Darksiders: Genesis Review (PC)

The biggest merit of Darksiders: Genesis is that for the first time in the history of the franchise we get to play Strife, the only rider of the apocalypse who isn’t featured in any of the previous games. There’s no doubt that the spinoff does a lot of things right, but there are things that I wished there were different.

Darksiders: Genesis tells the story of War and Strife from before the first Darksiders game. If you’ve played at least one of the three Darksiders games, you’ll recognize most of the NPCs appearing in Genesis. We have a new main antagonist now – Lucifer who has allied with many demons to break the Balance across existence.

The Charred Council, the entity responsible for maintaining the balance and order in the universe by preventing a single celestial creature from becoming too powerful, gives War and Strife a new assignment that involves some detective work on top of hacking and slashing. It appears that Lucifer, The Dark Prince has been plotting to break the Balance by granting power to master demons throughout Hell.

War and Strife must hunt down these demons, gather information, and fight their way through a demonic conspiracy of humongous proportions. The main problem is that not all demons have allied with Lucifer, so it’s up to you to find out who’s the real enemy.

Darksiders: Genesis

Darksiders: Genesis is an action-adventure game that plays from a top-down perspective. The game is more akin to twin-stick shooters when you play as Strife, but immediately reverts to a hack’n’slash formula when you switch to War.

Each of your Nephilim has their unique powers and abilities that you’ll be able to unlock as you progress the story. Apart from that, there’s an interesting Creature Core system that gives you bonuses to Health, Wrath and Attack Power whenever you slot core pieces and link them together. Each core that drops from a monster has a keyword like health or wrath, so it must be placed in the right slot for a massive matching bonus.

Then there are weapon, health, and wrath enhancements, as well as Souls and Boatman Coins that you can use to buy even more upgrades for improved efficacy. It’s a well-designed progression system that replaces the traditional level upgrade through souls features in the other three Darksiders games.

Combat is fast-paced and almost similar to the Darksiders series but slightly reworked to fit the top-down perspective. Even so, you’ll immediately learn War is the Hulk of the party while Strife is Loki, a more agile fighter that shoots bullets from afar. All moves are specific to each character like War’s block move which is replaced with a dodge when you play Strife.

Playing the game with a friend is much more rewarding since you can complement each other’s moves, something that’s impossible when playing solo, even if you’re able to switch characters on the fly.

Although it’s squishier than War, Strife can dish out a lot of damage with his guns, especially when he’s in rage mode and can shoot much faster. He’s also able to switch between various ammo types that are more or less powerful, but usually suitable for various scenarios. He has three abilities that can be unlocked throughout the first chapters of the game, just like War.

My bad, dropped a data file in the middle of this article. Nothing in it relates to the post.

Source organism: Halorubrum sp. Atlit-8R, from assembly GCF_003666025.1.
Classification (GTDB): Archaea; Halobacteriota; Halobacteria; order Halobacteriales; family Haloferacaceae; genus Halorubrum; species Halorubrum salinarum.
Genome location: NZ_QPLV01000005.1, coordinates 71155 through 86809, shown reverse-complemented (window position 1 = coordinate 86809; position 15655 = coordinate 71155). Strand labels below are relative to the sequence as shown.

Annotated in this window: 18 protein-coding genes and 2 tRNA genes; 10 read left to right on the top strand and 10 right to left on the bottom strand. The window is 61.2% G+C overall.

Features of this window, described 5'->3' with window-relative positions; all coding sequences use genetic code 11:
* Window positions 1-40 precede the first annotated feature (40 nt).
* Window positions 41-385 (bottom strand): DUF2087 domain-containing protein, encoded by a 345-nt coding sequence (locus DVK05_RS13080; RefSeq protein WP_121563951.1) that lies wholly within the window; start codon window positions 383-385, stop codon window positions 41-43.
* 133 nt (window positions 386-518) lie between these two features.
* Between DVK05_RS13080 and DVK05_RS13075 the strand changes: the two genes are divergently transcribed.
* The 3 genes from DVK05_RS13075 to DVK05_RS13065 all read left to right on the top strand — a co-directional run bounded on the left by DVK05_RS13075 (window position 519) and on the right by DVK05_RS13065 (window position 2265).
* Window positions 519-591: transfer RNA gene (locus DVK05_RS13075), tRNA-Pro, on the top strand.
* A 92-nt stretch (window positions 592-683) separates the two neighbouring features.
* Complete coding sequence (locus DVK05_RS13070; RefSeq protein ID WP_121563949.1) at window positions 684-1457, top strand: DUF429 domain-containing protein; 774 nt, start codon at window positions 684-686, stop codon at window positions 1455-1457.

The combat is indeed a lot of fun, but since everything is so small on the screen, you won’t see what’s hitting you, but at least you’ll be able to see your character. Getting a well-timed block with War is almost impossible, not to mention that many of the abilities seem more like a filler. Most of the time you’ll be using the basic combos and, rarely, one or two abilities, but that’s about it.

But combat is not the only place where the two characters differ from one another. They have exactly opposite personalities, which makes each conversation between the two hilarious. The writing is decent and the art style perfectly matches the comics, something that I absolutely loved.

The game is split into 16 chapters and at the end of each you’re given a report of all the secrets and you’ve found and what you missed so that you can come back whenever you want. Some items in the early chapters require certain abilities that you’ll be able to buy later on, but they aren’t required for the main story.

Now, before you start a new chapter that game shows you the recommended power level for that chapter. However, I did ignore it and I had no trouble finishing each chapter on Normal difficulty, but the closer to the recommended level you are, the easier the fights.

Darksiders: Genesis

The Good

  • Darksiders-style combat mechanics
  • Great progression system
  • Interesting story and characters
  • Satisfying co-op gameplay
  • Clever puzzles, amazing dungeon design

The Bad

  • Bad camera angles in some situations
  • Lacks minimap
  • Many powers and abilities feel like filler


There are many things that I wish Airship Syndicate would have done differently, but Darksiders: Genesis is definitely a title worth picking up. It’s no Darksiders 4 and lacks the polish of any of the previous Darksiders games, but it’s got the flavor, the pace and the combat mechanics that made the franchise popular among gamers.

There’s a compelling story underneath all the hacking and slashing, with interesting characters and extremely well-done level design. The puzzles are very clever, something that I would expect from a Darksiders game, and there’s simply a lot of content to enjoy throughout a nearly 15-hour playthrough.

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